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  • Question 1/9

    Thinner is better as you get older.

  • Answer 1/9

    Thinner is better as you get older.

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    • Correct Answer:

    You want to be healthy, not frail. Some seniors become thinner and weaker. Health risks come with being overweight, of course. For older adults, what matters most is how active you are and whether you can do all your everyday activities. It's less about what you weigh and more about how much of your weight is muscle instead of fat. Your doctor can tell you if your weight is on track, in light of your age and overall health.

  • Question 1/9

    Your metabolism starts to slow down when you're in your:

  • Answer 1/9

    Your metabolism starts to slow down when you're in your:

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    Starting in your 20s, you burn about 150 fewer calories per day. A big reason is that your body starts to shift its makeup -- more fat and less muscle -- if you're not active. Muscles burn more calories than fat, so if you let your muscles go, you won't burn as many calories as you used to.

  • Question 1/9

    Eating too much is the No. 1 reason for gaining weight at any age.

  • Answer 1/9

    Eating too much is the No. 1 reason for gaining weight at any age.

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    • Correct Answer:

    Aging changes your body. Your metabolism slows down. You have to work harder to hang on to your muscle mass. So even if you're eating exactly the way you did when you were younger, age-related changes stack the deck in favor of gaining weight. Food still matters, but it's not shifting the numbers on your scale by itself.

  • Question 1/9

    Menopause makes women gain weight.

  • Answer 1/9

    Menopause makes women gain weight.

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    • Correct Answer:

    Menopause is when a woman stops having menstrual periods. It happens around age 51, on average. Around the same age, many people -- women and men -- find that they're gaining weight. The biggest reasons for the extra pounds are a slower metabolism and less muscle mass, not menopause. Exercise still helps!

  • Question 1/9

    How many calories per day should you get after age 50 if you are moderately active?

  • Answer 1/9

    How many calories per day should you get after age 50 if you are moderately active?

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    • Correct Answer:

    At any age, the number of calories you should get each day depends on how active you are. In this case, "moderately active" is equal to walking 1.5 to 3 miles a day at 3 or 4 miles per hour. "Very active" would be walking more than 3 miles a day at that pace.

  • Question 1/9

    Gaining weight is a fact of aging.

  • Answer 1/9

    Gaining weight is a fact of aging.

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    • Correct Answer:

    You can keep your weight steady as you age. It does get harder, but it's still possible. Those corners you cut when you were younger (huge portions, happy hours, little to no exercise)? You can't get away with that any more. But age does not have to equal weight gain.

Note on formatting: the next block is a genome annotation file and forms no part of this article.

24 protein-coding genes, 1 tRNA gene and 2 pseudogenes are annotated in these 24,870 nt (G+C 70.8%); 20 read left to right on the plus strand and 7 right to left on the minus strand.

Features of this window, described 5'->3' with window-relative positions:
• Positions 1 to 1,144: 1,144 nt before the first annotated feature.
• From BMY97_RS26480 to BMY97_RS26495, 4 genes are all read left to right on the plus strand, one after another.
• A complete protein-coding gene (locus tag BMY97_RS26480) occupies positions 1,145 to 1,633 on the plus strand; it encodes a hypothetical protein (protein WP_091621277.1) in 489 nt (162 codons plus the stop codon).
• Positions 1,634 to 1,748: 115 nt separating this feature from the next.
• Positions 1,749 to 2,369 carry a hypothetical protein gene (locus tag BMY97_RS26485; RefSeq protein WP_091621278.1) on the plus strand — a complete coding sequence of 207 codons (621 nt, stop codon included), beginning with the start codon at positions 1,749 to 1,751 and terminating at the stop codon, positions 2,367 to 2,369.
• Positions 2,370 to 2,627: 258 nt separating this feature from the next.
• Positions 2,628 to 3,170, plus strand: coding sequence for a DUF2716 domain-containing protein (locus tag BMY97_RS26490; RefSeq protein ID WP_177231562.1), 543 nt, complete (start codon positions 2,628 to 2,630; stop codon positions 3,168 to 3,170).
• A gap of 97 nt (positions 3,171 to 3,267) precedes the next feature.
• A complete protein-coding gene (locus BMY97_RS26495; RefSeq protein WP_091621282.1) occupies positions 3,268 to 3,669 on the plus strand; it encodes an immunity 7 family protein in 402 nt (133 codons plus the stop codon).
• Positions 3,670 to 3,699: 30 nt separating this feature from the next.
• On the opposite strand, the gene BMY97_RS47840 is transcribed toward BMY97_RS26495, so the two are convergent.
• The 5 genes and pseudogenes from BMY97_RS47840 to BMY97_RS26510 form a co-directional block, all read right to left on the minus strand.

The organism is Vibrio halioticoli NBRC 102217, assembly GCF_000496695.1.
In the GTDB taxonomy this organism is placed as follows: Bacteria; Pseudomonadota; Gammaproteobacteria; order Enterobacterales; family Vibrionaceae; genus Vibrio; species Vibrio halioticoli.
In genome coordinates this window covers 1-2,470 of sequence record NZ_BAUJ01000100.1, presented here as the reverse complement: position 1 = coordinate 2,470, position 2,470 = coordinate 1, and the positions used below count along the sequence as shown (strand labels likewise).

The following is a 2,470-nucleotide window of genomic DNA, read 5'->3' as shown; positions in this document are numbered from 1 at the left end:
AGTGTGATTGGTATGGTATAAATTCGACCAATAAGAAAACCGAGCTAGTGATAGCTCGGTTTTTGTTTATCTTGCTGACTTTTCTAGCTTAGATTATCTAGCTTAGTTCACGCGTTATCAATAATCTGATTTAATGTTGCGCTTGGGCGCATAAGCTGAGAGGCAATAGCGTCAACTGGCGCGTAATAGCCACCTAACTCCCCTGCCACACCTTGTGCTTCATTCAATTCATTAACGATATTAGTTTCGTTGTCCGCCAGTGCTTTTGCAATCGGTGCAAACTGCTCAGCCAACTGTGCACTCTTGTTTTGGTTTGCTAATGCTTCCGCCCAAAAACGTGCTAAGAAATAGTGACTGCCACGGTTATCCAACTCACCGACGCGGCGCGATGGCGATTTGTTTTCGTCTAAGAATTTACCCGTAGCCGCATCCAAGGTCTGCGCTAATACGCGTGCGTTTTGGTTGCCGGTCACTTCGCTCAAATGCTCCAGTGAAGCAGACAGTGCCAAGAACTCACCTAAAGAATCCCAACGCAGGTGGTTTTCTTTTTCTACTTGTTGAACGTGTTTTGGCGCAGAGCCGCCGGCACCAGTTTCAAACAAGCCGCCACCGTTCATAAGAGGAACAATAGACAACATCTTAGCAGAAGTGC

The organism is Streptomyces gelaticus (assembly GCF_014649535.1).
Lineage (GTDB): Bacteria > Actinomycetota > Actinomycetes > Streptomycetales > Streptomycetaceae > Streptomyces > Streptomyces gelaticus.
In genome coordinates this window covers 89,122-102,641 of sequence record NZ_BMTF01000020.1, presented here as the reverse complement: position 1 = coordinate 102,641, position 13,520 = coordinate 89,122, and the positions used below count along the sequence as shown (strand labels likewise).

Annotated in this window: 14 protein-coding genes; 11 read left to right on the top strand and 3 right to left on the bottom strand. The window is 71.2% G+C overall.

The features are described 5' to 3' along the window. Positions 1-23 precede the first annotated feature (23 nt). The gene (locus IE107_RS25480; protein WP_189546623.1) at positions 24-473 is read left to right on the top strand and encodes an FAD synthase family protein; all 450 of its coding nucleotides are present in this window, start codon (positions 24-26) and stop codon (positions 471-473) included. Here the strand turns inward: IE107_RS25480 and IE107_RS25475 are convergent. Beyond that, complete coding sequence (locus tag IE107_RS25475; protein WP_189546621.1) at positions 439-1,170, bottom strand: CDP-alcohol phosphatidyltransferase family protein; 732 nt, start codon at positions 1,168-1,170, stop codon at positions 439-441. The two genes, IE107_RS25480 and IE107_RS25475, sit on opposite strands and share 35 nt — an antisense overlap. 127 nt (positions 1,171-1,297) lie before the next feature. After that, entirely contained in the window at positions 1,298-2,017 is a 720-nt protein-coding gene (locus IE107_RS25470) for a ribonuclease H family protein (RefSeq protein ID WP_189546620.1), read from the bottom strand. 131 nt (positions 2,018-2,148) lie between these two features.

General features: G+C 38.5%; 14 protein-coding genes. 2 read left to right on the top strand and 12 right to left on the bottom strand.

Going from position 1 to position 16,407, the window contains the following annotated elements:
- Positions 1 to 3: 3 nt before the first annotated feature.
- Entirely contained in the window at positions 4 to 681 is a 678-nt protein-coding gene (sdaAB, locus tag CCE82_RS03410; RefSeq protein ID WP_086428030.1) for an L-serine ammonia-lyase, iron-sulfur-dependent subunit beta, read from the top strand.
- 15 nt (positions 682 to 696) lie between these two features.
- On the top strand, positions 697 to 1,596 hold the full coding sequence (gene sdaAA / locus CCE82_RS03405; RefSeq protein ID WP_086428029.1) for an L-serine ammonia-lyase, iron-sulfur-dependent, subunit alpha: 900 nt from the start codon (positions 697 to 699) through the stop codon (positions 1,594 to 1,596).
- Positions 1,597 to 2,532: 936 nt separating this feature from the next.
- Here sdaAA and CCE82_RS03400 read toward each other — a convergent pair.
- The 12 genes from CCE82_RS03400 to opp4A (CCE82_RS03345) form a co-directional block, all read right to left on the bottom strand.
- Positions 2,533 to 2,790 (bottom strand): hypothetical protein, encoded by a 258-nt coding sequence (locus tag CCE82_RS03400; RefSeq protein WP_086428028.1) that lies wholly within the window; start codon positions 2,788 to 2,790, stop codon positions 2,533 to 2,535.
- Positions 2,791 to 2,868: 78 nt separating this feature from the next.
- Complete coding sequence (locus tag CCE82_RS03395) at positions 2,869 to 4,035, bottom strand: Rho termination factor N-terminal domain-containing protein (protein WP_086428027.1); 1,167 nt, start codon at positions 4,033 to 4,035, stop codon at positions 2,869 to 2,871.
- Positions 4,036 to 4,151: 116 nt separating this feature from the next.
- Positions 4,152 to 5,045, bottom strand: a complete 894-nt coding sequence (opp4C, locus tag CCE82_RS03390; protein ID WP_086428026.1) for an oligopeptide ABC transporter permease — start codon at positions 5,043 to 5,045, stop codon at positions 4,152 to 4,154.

• Question 1/9

    Once your muscle mass starts to go, it's too late.

  • Answer 1/9

    Once your muscle mass starts to go, it's too late.

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    • Correct Answer:

    Save as much of your muscle mass as possible by strength training. You can use weight machines at a gym, or you can strength-train at home using hand-held weights, resistance bands, or your own body weight (think yoga poses, pushups, squats, and other basic moves). Get a certified trainer to show you how to do the moves right.

  • Answer 1/9

    What is sarcopenia?

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    • Correct Answer:

    Sarcopenia is not a disease. Becoming less active is a big reason for this muscle loss. Hormonal changes and poor nutrition also can contribute to it. The fix: It takes exercise and nutrition.

  • Question 1/9

    Your sense of taste can fade with age.

  • Answer 1/9

    Your sense of taste can fade with age.

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    • Correct Answer:

    When older adults lose their appetites, it may be because their senses of taste and smell aren't what they used to be. Make sure they have tasty food! See if they need assistance with cooking or shopping for food. Having good company at meals helps, too.

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Sources | Reviewed by Debra Jaliman, MD on August 23, 2016 Medically Reviewed on August 23, 2016

Reviewed by Debra Jaliman, MD on
August 23, 2016

IMAGE PROVIDED BY:

  1. iStock

SOURCES:

National Institute on Aging: "Healthy Aging: Lessons from the Baltimore Longitudinal Study of Aging."

American Council on Exercise: "Is it true that metabolism decreases with age?"

Jenna A. Bell, PhD, RD, co-author, Energy to Burn: The Ultimate Food & Nutrition Guide to Fuel your Active Lifestyle , John Wiley & Sons, 2009; senior vice president, director of food and wellness, Pollock Communications; co-founder, Swim, Bike, Run, Eat!

Bonnie Taub-Dix, MA, RD, CDN, nutrition consultant, New York; author, Read It Before You Eat It, Plume, 2010.

Davis, S. Climacteric , October 2012.

Office of Women's Health, U.S. Department of Health and Human Services: "Menopause."

Academy of Nutrition and Dietetics: "How Many Calories Do I Need a Day Now That I'm Over 50?"

Walston, J. Current Opinion in Rheumatology , November 2012.

National Institutes of Health: "Eating Well as You Get Older: Frequently Asked Questions."

This tool does not provide medical advice.
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